K.E. is heavily influenced by modernist architecture, a motif that frequently appears in her work. In the intimacy of a lap-bound sketchbook or scaled to her wide-open studio, in either case, K.E. embraces the architectural model as a simulation for thought - utopic attitudes from the past underly drawings, sculptures, videos, varied works that translate space, both real and imaginary, through the body. For Teen Factory, a project which K.E. began more than two years ago, she has expanded her focus, allowing her attention to move beyond the immediate situation of studio sanctuary. Through simultaneous exhibitions in two cultural centers, K.E. has created environments that mirror one another, registering, through her personal and inscrutable constellations, that desire manifests without.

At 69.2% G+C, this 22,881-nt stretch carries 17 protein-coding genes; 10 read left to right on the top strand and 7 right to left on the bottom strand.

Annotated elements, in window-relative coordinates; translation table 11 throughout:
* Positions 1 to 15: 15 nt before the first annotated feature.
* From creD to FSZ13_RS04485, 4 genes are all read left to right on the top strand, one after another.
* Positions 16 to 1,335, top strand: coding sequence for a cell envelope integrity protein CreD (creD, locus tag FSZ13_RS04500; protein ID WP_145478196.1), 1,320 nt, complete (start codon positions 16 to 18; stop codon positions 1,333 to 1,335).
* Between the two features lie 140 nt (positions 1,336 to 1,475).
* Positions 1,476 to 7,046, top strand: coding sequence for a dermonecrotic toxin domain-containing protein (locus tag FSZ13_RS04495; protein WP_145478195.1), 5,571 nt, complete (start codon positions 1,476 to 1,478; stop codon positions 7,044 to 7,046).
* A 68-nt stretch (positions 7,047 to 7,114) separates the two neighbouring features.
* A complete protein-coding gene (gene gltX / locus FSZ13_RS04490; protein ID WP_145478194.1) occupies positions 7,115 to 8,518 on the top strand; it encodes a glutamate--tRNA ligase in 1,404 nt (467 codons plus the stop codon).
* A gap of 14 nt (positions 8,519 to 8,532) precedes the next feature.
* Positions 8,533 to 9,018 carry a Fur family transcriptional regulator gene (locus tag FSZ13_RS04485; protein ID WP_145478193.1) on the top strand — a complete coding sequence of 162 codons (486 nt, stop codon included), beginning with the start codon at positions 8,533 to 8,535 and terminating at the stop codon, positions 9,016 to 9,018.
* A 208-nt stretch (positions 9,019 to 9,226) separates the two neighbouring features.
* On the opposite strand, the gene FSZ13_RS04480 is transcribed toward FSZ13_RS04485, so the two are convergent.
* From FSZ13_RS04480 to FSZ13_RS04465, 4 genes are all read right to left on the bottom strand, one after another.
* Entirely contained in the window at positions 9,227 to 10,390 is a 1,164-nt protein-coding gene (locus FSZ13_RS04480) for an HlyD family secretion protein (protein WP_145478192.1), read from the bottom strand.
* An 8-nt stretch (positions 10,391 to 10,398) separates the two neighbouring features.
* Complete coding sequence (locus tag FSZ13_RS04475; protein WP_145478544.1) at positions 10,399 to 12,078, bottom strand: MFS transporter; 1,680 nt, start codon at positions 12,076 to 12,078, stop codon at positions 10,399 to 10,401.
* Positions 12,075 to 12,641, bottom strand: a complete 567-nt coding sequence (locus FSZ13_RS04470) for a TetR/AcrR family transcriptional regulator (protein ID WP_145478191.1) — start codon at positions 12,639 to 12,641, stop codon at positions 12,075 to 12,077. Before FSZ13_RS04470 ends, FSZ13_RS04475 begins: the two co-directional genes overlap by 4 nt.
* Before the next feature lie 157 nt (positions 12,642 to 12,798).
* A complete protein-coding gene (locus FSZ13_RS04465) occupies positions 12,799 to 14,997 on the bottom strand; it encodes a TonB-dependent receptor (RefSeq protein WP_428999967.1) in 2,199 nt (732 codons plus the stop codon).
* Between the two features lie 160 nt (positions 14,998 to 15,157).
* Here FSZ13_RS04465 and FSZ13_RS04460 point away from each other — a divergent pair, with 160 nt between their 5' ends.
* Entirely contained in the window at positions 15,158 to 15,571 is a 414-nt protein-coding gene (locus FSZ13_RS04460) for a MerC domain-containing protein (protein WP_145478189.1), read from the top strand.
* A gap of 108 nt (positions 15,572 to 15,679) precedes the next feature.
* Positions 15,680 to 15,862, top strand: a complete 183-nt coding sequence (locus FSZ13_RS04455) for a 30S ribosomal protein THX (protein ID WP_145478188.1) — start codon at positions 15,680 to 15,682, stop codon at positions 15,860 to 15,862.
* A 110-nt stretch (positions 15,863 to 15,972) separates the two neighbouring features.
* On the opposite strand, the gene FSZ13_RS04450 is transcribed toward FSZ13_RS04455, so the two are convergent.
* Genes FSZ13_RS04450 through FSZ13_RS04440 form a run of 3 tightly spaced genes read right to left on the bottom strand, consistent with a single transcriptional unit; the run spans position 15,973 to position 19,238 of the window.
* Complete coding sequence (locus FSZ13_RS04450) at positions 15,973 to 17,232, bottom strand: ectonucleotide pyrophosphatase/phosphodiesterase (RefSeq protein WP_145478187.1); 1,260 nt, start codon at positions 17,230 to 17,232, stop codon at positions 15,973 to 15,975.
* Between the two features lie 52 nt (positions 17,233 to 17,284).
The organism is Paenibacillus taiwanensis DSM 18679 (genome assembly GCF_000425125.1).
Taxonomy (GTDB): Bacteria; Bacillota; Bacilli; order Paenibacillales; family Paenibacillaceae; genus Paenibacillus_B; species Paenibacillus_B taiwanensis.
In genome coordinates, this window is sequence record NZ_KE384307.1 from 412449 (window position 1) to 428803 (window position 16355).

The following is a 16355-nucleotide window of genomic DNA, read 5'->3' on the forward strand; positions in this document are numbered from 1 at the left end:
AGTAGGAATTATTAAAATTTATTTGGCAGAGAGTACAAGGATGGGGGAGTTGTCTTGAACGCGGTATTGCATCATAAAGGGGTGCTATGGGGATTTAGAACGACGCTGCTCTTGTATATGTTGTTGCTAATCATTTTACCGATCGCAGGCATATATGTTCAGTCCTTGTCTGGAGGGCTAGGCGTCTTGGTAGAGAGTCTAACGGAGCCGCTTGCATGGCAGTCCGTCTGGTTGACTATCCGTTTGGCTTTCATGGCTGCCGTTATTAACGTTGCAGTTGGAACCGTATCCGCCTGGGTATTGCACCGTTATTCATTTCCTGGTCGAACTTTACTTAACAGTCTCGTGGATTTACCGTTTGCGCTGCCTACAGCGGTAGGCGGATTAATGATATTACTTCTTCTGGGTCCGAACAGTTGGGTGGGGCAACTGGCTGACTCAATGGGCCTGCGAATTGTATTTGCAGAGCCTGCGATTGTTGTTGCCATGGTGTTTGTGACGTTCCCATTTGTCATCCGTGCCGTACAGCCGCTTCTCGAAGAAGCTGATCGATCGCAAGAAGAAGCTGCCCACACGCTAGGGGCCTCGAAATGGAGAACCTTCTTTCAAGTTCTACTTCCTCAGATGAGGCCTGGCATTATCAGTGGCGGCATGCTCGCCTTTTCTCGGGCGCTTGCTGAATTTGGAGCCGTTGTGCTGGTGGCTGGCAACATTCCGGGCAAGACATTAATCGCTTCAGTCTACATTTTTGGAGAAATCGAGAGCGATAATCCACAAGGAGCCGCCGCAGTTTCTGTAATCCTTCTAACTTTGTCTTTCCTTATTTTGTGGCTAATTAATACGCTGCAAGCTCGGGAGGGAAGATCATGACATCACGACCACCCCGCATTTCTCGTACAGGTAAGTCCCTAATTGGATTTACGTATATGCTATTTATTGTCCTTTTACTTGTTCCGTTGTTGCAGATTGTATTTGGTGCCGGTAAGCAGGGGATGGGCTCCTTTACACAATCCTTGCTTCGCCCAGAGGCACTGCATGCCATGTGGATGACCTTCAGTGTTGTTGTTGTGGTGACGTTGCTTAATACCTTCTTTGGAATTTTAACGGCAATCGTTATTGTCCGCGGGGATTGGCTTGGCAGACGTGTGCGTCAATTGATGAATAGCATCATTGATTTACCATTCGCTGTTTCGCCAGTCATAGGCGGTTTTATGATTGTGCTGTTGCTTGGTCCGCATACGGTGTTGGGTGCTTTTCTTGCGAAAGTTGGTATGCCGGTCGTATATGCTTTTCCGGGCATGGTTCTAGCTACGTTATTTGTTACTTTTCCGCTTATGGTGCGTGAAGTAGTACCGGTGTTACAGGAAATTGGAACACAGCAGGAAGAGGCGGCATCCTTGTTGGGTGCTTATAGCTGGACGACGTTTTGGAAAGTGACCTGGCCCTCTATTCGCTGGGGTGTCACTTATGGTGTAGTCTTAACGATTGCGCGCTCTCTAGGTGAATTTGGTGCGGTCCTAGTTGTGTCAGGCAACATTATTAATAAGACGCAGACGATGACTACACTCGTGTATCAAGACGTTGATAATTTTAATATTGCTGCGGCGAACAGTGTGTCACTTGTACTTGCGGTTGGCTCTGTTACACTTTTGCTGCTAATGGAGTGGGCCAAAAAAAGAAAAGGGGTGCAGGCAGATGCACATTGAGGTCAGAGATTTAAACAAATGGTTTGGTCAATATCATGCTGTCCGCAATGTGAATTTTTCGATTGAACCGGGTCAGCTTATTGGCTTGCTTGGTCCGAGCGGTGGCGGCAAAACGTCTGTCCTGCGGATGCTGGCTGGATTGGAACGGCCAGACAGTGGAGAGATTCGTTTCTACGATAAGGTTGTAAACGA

Each exhibition comprises a platform, a synthetic setting staged with a patch of grass, an abstract swath of dirt, and a small pool of water. Around these elements, K.E. has arranged a series of free-standing sculptures that any city-dweller will recognize as sandwich boards. They dot the built environment, line pedestrian walkways, direct passers-by to businesses adjacent, in front of, or around the corner from their station. Isn’t it a little sad and funny when a sandwich board has fallen over? For K.E., they are almost denizens of her community, expectant as any to be noticed, the minor choreographers of attention. Here is one of her sculptures in New York: contrappasto in raw plywood like a dancer, sewn together with bright rainbow-colored string, a plastic bird poised at the peak of its joinery. Here is one in Berlin: just over head high, stripes careen down its interior slope, odd-sized apertures sliced through the opposite board, the word “Anna” lazer cut and black laquered, dangling in the dimension between its leaning uprights. Elsewhere: an inverted sandwich board, a cracked-open egg nested in its flat joint of a craw. Or another: Mickey-Mouse-racecar-cock leveled to the ground.